• Reduce or remove oil stains on asphalt, stone, and cement Sprinkle ashes on oil or grease spills, rub in with a cloth, and sweep up. Repeat if necessary.

Margaret Boyles lives in a wood-heated house in central New Hampshire. She grows vegetables, eats weeds, keeps chickens, swims in a backyard pond in summer, snowshoes in the surrounding woods in winter, and commutes by bike whenever possible.

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Comments

Ongoing argument about

By jerry wynne

Ongoing argument about fireplaces in our historical past. When I talk to re-creators at historical sites they all say the same thing. Fireplaces wre NOT used primarily as a heat source. Most fireplaces were used for cooking and the heat they gave off was a bonus but wood was way more important to cooking than heating. Was this true of the average home as well. Tks in advance JErry

The traditional fireplace is

By Margaret Boyles

The traditional fireplace is a notorious heat sink, Jerry, sending more heat up the chimney that it radiates out into the room. 

It can also spew smoke and spit sparks into the living space. 

But folks who love fireplaces have found modern materials and technologies that avoid these problems. Here's a "tehnical rant" from a fireplace afficianado.

Living in a state that's 85 percent forested, I'm a huge fan of wood heat. I live in a house heated exclusively by wood. In the winter, we cook with wood (kitchen cookstove) and dry our clothes on racks set up by the woodstoves. In spring, we spread the ashes in the gardens to raise the pH of our soil.

For the sake of efficiency, safety, and versatility, I much prefer an EPA-certified stove that's sized, located, and installed by a professional. Mos of them are sleek and attractive, and many have glass doors that allow fire-viewing.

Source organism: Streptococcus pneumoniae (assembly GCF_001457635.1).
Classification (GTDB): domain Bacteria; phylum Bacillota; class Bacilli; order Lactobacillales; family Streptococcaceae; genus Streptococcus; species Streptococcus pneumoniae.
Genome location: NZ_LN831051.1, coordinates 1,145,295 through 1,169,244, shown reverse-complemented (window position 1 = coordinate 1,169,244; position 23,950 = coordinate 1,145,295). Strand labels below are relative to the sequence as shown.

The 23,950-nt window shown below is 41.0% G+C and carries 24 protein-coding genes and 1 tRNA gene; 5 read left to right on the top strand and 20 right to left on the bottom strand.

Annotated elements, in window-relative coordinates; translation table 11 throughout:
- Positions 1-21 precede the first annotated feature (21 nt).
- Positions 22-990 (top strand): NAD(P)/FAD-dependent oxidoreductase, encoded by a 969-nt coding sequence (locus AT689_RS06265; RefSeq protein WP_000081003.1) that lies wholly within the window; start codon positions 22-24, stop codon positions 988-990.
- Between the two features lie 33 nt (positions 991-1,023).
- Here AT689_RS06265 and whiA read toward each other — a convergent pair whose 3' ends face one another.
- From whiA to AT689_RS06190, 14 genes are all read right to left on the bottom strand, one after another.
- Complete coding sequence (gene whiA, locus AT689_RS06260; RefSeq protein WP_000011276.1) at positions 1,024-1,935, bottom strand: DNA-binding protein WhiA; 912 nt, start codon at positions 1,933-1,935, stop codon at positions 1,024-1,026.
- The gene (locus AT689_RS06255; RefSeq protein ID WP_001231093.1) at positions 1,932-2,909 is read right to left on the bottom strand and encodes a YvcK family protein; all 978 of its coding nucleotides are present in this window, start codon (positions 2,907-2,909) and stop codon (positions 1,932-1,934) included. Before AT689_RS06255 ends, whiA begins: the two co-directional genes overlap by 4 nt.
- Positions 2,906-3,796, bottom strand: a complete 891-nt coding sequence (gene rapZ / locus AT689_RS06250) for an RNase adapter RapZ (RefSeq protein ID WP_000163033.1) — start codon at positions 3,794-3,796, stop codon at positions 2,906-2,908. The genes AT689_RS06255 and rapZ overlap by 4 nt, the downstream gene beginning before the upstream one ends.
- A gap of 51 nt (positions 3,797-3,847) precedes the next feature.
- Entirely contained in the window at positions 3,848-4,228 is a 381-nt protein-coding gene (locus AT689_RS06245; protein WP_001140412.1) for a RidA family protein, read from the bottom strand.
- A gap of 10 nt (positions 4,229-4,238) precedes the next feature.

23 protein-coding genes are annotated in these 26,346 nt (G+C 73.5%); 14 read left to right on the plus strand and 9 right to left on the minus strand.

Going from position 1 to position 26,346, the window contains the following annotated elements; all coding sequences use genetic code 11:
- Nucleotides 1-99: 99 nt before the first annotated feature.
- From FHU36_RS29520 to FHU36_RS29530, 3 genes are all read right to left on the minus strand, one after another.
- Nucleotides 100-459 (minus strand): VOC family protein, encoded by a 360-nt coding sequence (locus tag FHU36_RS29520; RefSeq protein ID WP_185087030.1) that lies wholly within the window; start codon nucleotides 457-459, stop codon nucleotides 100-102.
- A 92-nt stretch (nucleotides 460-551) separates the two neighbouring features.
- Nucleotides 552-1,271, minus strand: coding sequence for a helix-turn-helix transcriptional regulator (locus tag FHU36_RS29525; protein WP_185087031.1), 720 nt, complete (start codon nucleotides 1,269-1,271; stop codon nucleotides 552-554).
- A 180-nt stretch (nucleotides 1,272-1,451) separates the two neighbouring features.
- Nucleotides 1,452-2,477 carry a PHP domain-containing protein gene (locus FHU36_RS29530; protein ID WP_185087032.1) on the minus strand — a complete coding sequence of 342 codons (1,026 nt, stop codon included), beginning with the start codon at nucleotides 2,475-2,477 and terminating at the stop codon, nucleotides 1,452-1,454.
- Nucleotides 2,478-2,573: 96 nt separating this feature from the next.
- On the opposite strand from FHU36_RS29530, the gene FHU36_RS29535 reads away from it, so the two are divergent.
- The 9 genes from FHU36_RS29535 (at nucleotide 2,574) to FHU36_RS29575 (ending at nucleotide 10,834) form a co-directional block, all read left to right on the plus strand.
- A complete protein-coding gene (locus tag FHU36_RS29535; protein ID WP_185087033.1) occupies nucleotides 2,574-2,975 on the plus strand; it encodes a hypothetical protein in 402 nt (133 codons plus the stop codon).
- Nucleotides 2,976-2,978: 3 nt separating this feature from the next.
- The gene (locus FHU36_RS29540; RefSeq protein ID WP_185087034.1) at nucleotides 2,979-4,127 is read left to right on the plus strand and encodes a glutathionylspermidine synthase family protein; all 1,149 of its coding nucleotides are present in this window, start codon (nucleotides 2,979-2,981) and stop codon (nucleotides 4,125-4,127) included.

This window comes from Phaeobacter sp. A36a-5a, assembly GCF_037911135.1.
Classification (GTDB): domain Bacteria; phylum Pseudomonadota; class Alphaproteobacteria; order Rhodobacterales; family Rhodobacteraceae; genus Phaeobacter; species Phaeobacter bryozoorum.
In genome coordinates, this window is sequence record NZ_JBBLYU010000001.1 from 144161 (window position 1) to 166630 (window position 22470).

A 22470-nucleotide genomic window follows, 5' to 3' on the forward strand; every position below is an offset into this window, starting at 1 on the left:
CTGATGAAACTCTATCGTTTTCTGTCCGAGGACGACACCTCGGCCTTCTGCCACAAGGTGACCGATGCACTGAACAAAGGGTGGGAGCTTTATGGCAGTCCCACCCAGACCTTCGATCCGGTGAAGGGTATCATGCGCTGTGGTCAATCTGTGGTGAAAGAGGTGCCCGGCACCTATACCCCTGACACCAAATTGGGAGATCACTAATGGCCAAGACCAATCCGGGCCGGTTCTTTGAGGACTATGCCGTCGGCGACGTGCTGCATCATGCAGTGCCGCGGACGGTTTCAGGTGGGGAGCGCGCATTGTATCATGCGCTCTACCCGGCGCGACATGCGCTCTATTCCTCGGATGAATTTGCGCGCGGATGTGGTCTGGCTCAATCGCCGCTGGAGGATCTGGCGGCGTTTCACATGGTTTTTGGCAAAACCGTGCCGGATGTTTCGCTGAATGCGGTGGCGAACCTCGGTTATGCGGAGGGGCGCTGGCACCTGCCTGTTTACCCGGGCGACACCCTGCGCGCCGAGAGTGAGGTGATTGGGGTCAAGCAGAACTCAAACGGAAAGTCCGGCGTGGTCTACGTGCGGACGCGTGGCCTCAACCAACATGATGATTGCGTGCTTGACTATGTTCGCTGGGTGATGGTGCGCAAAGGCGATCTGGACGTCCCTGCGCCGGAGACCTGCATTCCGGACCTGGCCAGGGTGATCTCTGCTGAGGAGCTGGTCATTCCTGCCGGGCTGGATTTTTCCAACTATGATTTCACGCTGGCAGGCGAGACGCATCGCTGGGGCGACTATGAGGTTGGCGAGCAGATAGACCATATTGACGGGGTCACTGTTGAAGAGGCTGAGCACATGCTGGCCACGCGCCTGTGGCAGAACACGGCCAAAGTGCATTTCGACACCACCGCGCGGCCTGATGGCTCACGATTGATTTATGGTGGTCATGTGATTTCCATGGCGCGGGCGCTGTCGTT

Can charcoal ash from my BBQ

By Alisa

Can charcoal ash from my BBQ be used in the same way?

Experts recommend using only

By Margaret Boyles

Experts recommend using only hardwood ashes from wood-fired heating or cooking appliances in horticiultural setting. 

I wouldn't risk using your charcoal ashes in and around lawns or gardens, Alisa. Don't use them to make soap, either. You don't really know what chemical additives or other materials might have gone into the production of your BBQ briquettes. 

 

ash solution is a good

By Anonymous ¤ MUTUA C

ash solution is a good conductor of electricity it can also store electric charges and be used in batteries

Interesting! New information

By Margaret Boyles

Interesting! New information for me.

I found this short YouTube link describing the process of making a small battery with  wood ashes and charcoal: bit.ly/16bD7A8http://

Here's a longer video, which describes making homemade batteries using lye (from ashes) as the alkaline electrolyte: bit.ly/16bD7A8

article

By D Whitlock

Good to know, Margaret! I am using my fireplace more now to save on heating oil cost. I will definitely try some of these!
The description of your life sounds really interesting!

Thank you!

By my94fb

Margaret,
Wonderful article. My grandmother recently shared stories with me about her family using their wood ashes for many of the same things you describe. I have been adding mine to our garden this year (after I did a soil test) and plan to have a little fun trying to make some soap while it's still too cold to go outside & play. Thanks again!